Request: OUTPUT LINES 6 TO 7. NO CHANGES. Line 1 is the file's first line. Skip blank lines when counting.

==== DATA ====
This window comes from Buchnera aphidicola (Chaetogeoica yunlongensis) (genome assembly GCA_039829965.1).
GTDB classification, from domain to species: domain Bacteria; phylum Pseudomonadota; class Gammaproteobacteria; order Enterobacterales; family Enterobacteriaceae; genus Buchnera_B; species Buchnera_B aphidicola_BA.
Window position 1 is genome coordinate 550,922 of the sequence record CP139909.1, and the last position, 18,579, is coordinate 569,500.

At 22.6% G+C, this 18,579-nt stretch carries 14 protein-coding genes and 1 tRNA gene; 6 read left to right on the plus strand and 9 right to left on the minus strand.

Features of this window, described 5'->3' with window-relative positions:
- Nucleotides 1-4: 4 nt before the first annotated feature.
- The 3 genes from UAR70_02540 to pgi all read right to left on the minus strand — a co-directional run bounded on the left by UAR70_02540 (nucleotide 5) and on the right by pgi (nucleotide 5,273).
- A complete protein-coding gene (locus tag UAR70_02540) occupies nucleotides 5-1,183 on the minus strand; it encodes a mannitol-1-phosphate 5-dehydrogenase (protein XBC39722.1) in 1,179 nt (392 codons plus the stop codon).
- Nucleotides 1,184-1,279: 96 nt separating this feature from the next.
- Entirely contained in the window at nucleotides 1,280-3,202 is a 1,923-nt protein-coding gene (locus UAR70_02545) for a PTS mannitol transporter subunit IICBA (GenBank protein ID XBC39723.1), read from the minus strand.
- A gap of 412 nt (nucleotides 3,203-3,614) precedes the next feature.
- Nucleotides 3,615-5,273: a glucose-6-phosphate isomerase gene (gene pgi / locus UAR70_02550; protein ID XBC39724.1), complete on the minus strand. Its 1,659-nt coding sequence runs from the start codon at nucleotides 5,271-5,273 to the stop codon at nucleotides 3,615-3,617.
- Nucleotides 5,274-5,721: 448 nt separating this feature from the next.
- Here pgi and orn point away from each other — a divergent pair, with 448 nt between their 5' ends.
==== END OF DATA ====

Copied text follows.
- Nucleotides 1-4: 4 nt before the first annotated feature.
- The 3 genes from UAR70_02540 to pgi all read right to left on the minus strand — a co-directional run bounded on the left by UAR70_02540 (nucleotide 5) and on the right by pgi (nucleotide 5,273).